Coronavirus: Egypt parliament to discuss bill to give Sisi extensive powers
Egypt's parliament is due to discuss amendments to the emergency law on Saturday that would provide the president with new powers to control the spread of the coronavirus pandemic, sources told state media on Thursday.
According to "an informed parliamentary source" who spoke to various media outlets on Thursday, a number of parliamentary committees are expected to meet on Saturday to discuss amendments to law 162/1958, which is also known as the emergency law.
"These include the powers of suspending the school and university year, shutting down certain ministries and authorities entirely or partially, postponing the payment of water, electricity and natural gas bills entirely or partially, and compelling Egyptian expatriates returning home to undergo necessary health and quarantine measures," said the source, according to the Ahram newspaper.
The new powers are designed to allow the president to make the decisions necessary to constrain health emergencies, such as the coronavirus crisis, the source said.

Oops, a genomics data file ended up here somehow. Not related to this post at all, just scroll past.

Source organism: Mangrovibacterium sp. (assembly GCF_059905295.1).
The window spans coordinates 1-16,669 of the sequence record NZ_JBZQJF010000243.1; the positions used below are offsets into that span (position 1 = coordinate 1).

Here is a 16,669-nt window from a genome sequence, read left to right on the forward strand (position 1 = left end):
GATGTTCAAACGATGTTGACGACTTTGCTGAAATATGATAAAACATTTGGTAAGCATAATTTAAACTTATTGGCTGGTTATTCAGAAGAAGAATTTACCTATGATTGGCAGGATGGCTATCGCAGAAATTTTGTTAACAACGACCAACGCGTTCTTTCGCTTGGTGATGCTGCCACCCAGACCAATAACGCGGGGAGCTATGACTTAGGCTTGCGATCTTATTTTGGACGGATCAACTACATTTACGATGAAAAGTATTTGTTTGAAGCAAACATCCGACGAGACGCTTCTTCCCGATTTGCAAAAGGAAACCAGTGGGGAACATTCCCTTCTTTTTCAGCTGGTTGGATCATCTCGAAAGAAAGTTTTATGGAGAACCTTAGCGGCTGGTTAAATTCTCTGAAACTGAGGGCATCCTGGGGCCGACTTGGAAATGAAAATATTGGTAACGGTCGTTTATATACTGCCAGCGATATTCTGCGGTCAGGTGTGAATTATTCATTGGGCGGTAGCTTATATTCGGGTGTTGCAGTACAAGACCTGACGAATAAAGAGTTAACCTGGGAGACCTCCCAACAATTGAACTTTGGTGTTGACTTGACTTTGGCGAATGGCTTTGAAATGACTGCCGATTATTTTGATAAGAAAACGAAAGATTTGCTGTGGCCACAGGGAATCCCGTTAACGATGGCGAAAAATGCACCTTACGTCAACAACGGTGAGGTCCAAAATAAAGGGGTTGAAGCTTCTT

"The measures also include giving the president the right to allocate cash and in-kind assistance to individuals and families, offer financial support to medical research, provide financial and in-kind support to damaged economic sectors, postpone the payment of certain taxes, and turn schools and youth centres into field hospitals," the source added.
"These powers are not part of the current emergency law and so it will be amended."
Egypt has been under a continuous state of emergency for nearly four decades, with a brief interval in 2012. The current state of emergency will expire on 27 April, but it has been common for President Abdel Fattah el-Sisi to renew it for three more months by citing security threats to the country. Sisi already has wide control over the organs of the state.
The next parliamentary session is scheduled for 29 April, when lawmakers will be able to vote on the amendment.
Egypt has so far reported a total of 2,763 cases of the virus, which is officially known as Covid-19, and 196 deaths as of Thursday evening.
The North African country, home to 100 million people, has taken stringent measures to curb the spread of the virus, including the closure of schools, universities, mosques and churches in addition to the suspension of flights.